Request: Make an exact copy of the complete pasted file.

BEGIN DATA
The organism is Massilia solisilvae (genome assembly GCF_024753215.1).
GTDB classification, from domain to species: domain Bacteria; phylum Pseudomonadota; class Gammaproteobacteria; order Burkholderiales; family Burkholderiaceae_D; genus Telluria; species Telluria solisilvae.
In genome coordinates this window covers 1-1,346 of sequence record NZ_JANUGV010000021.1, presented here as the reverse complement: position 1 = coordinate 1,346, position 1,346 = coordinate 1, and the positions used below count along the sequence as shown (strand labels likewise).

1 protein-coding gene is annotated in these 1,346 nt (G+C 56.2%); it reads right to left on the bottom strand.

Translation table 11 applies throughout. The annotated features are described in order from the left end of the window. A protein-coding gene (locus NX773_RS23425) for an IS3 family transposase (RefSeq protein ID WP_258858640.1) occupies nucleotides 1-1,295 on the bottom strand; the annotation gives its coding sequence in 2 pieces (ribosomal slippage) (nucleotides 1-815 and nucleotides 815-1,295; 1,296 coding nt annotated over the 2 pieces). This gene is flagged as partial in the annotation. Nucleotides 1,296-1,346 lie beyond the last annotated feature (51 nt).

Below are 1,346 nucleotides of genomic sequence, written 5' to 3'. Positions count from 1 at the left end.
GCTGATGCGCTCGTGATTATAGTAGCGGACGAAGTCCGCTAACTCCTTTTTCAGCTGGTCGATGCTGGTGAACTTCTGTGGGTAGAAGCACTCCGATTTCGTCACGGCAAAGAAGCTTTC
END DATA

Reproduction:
The organism is Massilia solisilvae (genome assembly GCF_024753215.1).
GTDB classification, from domain to species: domain Bacteria; phylum Pseudomonadota; class Gammaproteobacteria; order Burkholderiales; family Burkholderiaceae_D; genus Telluria; species Telluria solisilvae.
In genome coordinates this window covers 1-1,346 of sequence record NZ_JANUGV010000021.1, presented here as the reverse complement: position 1 = coordinate 1,346, position 1,346 = coordinate 1, and the positions used below count along the sequence as shown (strand labels likewise).

1 protein-coding gene is annotated in these 1,346 nt (G+C 56.2%); it reads right to left on the bottom strand.

Translation table 11 applies throughout. The annotated features are described in order from the left end of the window. A protein-coding gene (locus NX773_RS23425) for an IS3 family transposase (RefSeq protein ID WP_258858640.1) occupies nucleotides 1-1,295 on the bottom strand; the annotation gives its coding sequence in 2 pieces (ribosomal slippage) (nucleotides 1-815 and nucleotides 815-1,295; 1,296 coding nt annotated over the 2 pieces). This gene is flagged as partial in the annotation. Nucleotides 1,296-1,346 lie beyond the last annotated feature (51 nt).

Below are 1,346 nucleotides of genomic sequence, written 5' to 3'. Positions count from 1 at the left end.
GCTGATGCGCTCGTGATTATAGTAGCGGACGAAGTCCGCTAACTCCTTTTTCAGCTGGTCGATGCTGGTGAACTTCTGTGGGTAGAAGCACTCCGATTTCGTCACGGCAAAGAAGCTTTC